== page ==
Hotspots of rapid genome evolution hold clues about human adaptation. We present a comparative analysis of nine whole-genome sequenced primates to identify high-confidence targets of positive selection. We find strong statistical evidence for positive selection in 331 protein-coding genes (3%), pinpointing 934 adaptively evolving codons (0.014%). Our new procedure is stringent and reveals substantial artefacts (20% of initial predictions) that have inflated previous estimates. The final 331 positively selected genes (PSG) are strongly enriched for innate and adaptive immunity, secreted and cell membrane proteins (e...
August 11, 2017: Nucleic Acids Research
Gennady G Fedonin, Yury S Fantin, Alexnader V Favorov, German A Shipulin, Alexey D Neverov
Characterization of the within-host genetic diversity of viral pathogens is required for selection of effective treatment of some important viral infections, e.g. HIV, HBV and HCV. Despite the technical ability of detection, there are conflicting data regarding the clinical significance of low-frequency variants, partially because of the difficulty of their distinguishing from experimental artifacts. The issue of cross-contamination is relevant for all highly sensitive techniques, including deep sequencing: even trace contamination leads to a significant increase of false positives in identified SNVs...
July 28, 2017: Briefings in Bioinformatics
Paul J McLaren, Sara L Pulit, Deepti Gurdasani, Istvan Bartha, Patrick R Shea, Cristina Pomilla, Namrata Gupta, Effrossyni Gkrania-Klotsas, Elizabeth H Young, Norbert Bannert, Julia Del Amo, John Gill, Jill Gilmour, Paul Kellam, Anthony D Kelleher, Anders Sönnerborg, Robert Zangerle, Frank A Post, Martin Fisher, David W Haas, Bruce D Walker, Kholoud Porter, David B Goldstein, Manjinder S Sandhu, Paul I W de Bakker, Jacques Fellay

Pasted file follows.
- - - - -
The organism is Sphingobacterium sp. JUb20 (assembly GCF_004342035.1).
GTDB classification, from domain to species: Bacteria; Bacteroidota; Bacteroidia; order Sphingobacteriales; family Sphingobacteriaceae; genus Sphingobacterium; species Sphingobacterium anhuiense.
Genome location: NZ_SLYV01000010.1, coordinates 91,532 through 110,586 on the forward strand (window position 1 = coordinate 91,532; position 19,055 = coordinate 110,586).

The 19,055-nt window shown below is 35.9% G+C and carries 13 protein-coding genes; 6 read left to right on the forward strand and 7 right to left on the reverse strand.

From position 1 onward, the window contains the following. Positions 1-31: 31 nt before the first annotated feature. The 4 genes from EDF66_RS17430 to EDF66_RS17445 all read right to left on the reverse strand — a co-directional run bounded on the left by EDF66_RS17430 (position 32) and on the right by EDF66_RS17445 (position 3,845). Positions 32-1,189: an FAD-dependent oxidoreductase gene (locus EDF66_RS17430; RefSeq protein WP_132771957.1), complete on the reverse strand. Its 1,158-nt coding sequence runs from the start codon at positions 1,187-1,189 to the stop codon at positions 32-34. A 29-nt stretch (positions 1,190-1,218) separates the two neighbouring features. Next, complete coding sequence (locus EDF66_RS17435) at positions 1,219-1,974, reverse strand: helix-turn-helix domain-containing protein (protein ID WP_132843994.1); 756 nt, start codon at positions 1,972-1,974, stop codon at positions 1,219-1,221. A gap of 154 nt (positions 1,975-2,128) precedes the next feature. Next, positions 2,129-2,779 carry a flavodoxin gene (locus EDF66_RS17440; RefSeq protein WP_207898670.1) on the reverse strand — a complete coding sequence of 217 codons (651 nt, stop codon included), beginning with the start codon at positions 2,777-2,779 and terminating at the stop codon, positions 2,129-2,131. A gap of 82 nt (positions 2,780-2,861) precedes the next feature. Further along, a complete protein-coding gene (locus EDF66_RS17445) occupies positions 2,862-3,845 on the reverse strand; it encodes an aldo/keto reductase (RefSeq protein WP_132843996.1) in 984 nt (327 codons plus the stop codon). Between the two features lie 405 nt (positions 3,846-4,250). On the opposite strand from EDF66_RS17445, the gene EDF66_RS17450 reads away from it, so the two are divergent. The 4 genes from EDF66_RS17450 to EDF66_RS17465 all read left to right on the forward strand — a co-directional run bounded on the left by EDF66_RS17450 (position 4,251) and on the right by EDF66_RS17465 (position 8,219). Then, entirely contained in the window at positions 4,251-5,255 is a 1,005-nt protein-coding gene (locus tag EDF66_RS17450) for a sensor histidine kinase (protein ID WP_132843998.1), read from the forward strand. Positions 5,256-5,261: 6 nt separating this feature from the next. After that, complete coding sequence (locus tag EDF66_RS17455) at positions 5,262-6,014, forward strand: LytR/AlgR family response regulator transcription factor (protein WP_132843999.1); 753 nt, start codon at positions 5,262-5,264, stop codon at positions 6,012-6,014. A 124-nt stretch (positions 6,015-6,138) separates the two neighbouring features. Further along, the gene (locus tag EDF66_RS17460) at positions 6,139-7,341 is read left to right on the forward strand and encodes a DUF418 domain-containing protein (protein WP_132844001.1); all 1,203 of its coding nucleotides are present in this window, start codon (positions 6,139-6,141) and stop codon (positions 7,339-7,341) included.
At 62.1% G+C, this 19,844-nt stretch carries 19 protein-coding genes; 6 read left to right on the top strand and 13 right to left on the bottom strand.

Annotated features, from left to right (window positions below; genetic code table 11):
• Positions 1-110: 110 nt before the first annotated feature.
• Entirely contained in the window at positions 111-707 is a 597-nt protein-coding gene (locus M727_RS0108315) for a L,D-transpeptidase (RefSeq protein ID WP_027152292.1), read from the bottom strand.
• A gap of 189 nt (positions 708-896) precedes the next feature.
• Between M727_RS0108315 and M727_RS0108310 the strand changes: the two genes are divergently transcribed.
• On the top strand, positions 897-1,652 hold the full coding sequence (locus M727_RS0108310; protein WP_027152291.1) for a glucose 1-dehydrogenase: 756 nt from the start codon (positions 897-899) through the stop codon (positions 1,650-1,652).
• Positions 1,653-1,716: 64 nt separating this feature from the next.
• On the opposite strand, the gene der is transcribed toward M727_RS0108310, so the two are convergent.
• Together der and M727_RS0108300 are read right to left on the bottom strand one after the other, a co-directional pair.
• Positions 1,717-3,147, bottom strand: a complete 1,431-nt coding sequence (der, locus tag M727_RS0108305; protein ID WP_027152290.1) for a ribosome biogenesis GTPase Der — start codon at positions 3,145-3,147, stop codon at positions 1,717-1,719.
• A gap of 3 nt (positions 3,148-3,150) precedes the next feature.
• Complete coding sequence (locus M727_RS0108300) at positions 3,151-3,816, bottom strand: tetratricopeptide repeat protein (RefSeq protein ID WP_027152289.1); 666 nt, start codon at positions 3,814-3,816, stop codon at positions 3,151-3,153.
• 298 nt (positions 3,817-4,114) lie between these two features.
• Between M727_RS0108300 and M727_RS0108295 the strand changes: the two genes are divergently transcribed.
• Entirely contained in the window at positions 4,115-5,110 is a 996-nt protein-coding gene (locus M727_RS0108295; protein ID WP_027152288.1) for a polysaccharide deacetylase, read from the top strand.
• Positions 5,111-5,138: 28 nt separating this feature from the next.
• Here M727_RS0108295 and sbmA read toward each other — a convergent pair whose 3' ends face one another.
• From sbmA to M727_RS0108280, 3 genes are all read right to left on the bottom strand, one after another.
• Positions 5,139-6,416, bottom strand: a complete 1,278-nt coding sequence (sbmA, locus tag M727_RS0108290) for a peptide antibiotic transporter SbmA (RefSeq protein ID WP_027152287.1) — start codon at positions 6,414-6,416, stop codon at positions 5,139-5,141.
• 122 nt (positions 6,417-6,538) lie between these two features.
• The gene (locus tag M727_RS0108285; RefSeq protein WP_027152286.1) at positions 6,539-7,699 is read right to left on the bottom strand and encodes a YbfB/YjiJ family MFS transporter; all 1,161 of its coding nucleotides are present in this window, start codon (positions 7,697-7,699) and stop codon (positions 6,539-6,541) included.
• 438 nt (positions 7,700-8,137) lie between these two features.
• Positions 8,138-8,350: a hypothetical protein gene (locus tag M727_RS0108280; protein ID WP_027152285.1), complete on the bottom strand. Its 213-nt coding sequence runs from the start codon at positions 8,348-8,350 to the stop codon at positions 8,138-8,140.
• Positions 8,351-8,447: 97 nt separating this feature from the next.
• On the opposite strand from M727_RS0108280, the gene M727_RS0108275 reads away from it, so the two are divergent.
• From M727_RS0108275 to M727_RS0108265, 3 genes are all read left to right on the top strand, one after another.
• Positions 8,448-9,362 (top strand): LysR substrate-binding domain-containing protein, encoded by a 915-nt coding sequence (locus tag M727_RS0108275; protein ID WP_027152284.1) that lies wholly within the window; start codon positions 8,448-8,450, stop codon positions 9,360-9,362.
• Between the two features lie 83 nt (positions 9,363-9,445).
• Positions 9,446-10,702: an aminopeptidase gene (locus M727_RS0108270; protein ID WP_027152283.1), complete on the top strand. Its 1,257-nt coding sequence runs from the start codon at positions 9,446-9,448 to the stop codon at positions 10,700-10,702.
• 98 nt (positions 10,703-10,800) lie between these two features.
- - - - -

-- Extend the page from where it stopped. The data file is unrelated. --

Background: Previous genetic association studies of HIV-1 progression have focused on common human genetic variation ascertained through genome-wide genotyping. Methods: We sought to systematically assess the full spectrum of functional variation in protein coding gene regions on HIV-1 progression through exome sequencing of 1,327 individuals. Genetic variants were tested individually and in aggregate across genes and gene sets for an influence on HIV-1 viral load...
September 9, 2017: Journal of Infectious Diseases
Vadim Puller, Richard Neher, Jan Albert
Estimating the time since infection (TI) in newly diagnosed HIV-1 patients is challenging, but important to understand the epidemiology of the infection. Here we explore the utility of virus diversity estimated by next-generation sequencing (NGS) as novel biomarker by using a recent genome-wide longitudinal dataset obtained from 11 untreated HIV-1-infected patients with known dates of infection. The results were validated on a second dataset from 31 patients. Virus diversity increased linearly with time, particularly at 3rd codon positions, with little inter-patient variation...